Editor’s note: Clearly, the coronavirus is testing everyone’s patience and resolve. Yet, amid the uncertainty, a resilient spirit thrives.
To provide a bit of a diversion from the news around us, we’ve asked our community contributors to share their personal stories of optimism during these troubling times.
Their stories will appear weekly. We hope you find them inspirational. We hope they provide you with some perspective. And we hope they remind you, as captured in some of their personal stories, that we are all in this together.
‘Adversity brings out the best in us’
You may ask, what? What is a “soul response?”
Before I try to explain, let me touch upon some of the devastating ways in which this monstrous virus has shamelessly claimed more than 375,000 lives – including the feeble and the elderly and the underprivileged and the downtrodden masses around the world.
As a killer, the coronavirus is an equalizer with no discrimination whatsoever for color, creed, gender, culture, status, occupation or nationality. Yet, statistics show that the population hit hardest comprises the lowest socio-economic strata of humanity.
Death is not the only face of the coronavirus. COVID-19 kills in a myriad of ways.
It sucks away jobs, cripples our economy, crashes the stock market and forces people to shelter inside their homes.
Most disheartening, it deprives us of our ordinary, day-to-day life, whether it’s visiting our favorite restaurant, traveling or throwing a birthday bash for our grandchild.
Think of it, what’s the joy of partying without a roomful of people mingling and hugging, talking loudly, singing or dancing crazy, laughing hysterically and just enjoying each other’s company?
Is there a way out of this physical, psychological, emotional and economic crisis?
The answer is an affirmative YES!
You see, coronavirus cannot kill the human spirit, which can overcome any form of crisis – natural or unnatural.
“Soul-power” is what drove Mahatma Gandhi to fight the mighty British and win India her freedom with no weapons, no bloodshed, and no ill-will or lasting animosity.
Inspired by the Mahatma, Martin Luther King, Jr. also fought nonviolently.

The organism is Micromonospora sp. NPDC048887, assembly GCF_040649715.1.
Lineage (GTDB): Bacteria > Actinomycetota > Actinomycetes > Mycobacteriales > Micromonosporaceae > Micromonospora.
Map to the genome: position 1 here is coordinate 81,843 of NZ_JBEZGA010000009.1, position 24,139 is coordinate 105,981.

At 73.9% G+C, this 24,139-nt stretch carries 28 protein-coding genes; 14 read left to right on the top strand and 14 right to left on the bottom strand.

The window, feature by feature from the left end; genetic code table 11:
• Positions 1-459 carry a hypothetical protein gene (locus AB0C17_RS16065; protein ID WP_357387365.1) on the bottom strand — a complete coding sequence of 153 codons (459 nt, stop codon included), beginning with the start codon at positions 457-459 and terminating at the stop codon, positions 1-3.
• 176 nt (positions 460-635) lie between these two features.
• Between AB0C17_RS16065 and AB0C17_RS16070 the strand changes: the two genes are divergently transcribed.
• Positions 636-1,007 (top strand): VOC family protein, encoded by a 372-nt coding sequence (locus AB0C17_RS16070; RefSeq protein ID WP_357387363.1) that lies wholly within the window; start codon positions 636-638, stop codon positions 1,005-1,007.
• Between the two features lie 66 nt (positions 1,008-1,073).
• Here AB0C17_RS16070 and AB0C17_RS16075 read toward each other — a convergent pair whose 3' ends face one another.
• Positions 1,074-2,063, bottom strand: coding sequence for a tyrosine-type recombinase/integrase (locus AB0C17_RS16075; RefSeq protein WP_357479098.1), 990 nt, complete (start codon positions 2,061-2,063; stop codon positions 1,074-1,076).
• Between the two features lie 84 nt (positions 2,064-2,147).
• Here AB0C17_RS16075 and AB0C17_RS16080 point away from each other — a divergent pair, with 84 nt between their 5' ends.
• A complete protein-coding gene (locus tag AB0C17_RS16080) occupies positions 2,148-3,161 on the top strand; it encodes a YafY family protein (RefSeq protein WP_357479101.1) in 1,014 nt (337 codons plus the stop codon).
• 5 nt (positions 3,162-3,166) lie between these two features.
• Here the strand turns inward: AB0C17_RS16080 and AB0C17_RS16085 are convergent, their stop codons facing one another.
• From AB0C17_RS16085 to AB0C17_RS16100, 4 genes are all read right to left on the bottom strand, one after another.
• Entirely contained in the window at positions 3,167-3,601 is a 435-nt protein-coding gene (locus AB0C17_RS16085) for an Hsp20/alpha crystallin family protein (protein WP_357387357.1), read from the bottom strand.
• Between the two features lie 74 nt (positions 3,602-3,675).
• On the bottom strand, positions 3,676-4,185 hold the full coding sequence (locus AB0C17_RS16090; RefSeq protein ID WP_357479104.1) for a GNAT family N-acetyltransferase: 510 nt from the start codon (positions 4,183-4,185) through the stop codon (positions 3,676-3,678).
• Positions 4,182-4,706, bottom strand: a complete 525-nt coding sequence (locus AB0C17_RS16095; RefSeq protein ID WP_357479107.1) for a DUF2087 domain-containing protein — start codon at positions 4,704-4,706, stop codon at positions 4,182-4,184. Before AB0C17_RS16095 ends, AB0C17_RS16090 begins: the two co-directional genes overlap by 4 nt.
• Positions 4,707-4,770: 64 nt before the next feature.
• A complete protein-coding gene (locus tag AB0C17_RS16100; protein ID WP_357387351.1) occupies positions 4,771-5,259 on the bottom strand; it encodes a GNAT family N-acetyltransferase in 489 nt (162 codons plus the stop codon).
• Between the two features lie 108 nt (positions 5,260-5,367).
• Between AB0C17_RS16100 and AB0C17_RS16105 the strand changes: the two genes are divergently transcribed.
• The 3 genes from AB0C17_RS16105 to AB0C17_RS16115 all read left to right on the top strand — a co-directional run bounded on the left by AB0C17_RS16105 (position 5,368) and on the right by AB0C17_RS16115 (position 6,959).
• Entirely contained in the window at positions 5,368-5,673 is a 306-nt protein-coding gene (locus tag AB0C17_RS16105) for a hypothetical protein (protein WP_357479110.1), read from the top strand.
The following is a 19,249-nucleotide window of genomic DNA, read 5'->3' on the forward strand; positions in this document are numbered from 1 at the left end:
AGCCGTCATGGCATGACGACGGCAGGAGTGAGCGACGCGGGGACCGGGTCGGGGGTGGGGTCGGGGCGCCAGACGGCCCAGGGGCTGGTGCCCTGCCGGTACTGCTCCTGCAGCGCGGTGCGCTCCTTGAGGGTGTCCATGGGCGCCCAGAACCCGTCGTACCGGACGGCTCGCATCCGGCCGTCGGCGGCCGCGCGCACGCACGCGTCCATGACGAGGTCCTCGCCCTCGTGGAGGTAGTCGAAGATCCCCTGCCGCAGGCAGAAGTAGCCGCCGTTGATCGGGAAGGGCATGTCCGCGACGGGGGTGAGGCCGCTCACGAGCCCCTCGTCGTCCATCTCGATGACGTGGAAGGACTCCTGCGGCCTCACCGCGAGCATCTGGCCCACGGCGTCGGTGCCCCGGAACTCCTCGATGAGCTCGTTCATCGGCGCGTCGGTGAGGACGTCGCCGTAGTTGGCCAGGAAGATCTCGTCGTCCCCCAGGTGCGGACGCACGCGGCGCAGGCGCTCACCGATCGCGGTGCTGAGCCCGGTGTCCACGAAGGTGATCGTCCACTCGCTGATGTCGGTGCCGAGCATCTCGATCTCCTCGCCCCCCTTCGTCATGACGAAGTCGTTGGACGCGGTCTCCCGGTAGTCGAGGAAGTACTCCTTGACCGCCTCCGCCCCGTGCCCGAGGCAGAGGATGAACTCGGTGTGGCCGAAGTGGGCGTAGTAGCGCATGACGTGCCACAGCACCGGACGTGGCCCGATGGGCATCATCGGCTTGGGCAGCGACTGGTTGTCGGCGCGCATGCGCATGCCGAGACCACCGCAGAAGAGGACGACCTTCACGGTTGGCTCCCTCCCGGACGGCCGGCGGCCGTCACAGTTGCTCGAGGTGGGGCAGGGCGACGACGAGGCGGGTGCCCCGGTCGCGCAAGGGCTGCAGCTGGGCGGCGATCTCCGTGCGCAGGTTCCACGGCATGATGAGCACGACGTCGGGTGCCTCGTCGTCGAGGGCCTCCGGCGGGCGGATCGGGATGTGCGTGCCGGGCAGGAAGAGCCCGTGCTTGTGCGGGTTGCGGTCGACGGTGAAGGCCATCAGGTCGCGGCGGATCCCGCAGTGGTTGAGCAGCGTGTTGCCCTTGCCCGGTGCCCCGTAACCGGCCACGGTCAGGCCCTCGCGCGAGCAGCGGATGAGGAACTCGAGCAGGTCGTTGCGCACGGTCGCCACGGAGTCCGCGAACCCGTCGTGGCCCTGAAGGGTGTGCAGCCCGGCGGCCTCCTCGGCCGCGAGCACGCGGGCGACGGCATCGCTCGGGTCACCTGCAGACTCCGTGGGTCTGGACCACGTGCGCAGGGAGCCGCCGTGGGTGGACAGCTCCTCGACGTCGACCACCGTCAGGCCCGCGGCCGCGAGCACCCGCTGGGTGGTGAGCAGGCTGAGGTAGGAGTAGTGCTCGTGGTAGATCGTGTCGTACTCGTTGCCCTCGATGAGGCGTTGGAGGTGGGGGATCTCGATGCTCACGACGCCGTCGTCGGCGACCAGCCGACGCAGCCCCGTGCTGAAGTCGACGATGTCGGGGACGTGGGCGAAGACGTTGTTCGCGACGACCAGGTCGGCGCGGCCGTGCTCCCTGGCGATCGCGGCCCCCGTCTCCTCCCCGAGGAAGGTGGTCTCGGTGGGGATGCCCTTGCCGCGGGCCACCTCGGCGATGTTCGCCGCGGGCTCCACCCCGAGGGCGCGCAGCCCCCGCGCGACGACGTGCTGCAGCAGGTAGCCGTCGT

Whether in the East or the West, history tells us that there is no physical, psychological, moral, economical or even a crisis like the coronavirus that we cannot overcome.
To use a Shakespearean phrase, “the milk of humanity” flows freely during critical times like the present.
What are our doctors, nurses, scientists and healthcare workers but “angels” in human disguise?
What about ordinary people like you and me? Teachers, students, artists, journalists, chefs and others who are reaching out in their own way, sharing some their skills and talents and just showing up where help is needed.
Adversity brings out the best in us, and nothing is holier than people helping people.
There’s a saying in my mother-tongue (Gujarati) that in happy times, one remembers a “jhaveri” or diamond-smith and in times of trouble, they remember God.
It’s natural for humans to pray intensely when one is in deep trouble, of dealing with pain, sorrow and loss.
Prayer has profound power to soothe the soul. A heartfelt prayer purifies the heart and harnesses the strength of your “soul power.”
Collective prayers, too. not only create good vibes, but they become the powerhouses of cumulative strength.
Perhaps more than happiness, sorrow binds people together.
Times like this reminds me of what Gary Zukav’ wrote years ago in his best-selling book, “The Seat of the Soul” (1989), “The human species is in the midst of a great transformation, evolving from a species that pursues power based on the perceptions of the five senses (‘external power’) to one that pursues power based upon perceptions of the soul (‘authentic power.’)
Let’s all tap into that “authentic power” of the human soul and eradicate coronavirus from the face of the earth.
Uma Majmudar is a community contributor for The Atlanta Journal-Constitution. She received her doctorate degree from Emory University in 1996. She has taught at Emory University and at Spelman College, and she lives in DeKalb County. She also founded and edited the “Voice of India,” a quarterly magazine for the Indian-American community in Atlanta.
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